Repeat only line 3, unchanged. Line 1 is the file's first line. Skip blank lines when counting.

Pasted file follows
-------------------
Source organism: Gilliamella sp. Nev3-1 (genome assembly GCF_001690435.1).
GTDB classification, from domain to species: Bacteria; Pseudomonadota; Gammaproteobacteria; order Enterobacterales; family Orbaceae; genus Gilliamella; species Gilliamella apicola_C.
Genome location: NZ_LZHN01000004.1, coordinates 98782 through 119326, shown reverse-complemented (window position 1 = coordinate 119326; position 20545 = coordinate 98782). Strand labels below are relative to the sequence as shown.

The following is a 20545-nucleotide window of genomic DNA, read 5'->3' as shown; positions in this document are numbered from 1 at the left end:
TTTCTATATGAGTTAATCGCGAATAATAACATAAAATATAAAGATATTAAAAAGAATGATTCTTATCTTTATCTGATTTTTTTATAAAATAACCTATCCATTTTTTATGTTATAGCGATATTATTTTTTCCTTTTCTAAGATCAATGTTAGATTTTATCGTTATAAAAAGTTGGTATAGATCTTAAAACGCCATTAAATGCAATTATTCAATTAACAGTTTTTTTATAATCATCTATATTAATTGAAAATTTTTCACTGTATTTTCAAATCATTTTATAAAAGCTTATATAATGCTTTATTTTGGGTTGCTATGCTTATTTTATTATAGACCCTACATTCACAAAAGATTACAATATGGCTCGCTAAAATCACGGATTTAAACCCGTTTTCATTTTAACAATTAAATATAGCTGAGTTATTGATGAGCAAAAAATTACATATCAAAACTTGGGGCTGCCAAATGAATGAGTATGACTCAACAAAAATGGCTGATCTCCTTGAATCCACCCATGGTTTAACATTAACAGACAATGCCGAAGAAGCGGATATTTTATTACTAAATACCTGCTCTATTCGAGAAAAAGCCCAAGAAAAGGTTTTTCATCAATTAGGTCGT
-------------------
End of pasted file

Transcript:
Genome location: NZ_LZHN01000004.1, coordinates 98782 through 119326, shown reverse-complemented (window position 1 = coordinate 119326; position 20545 = coordinate 98782). Strand labels below are relative to the sequence as shown.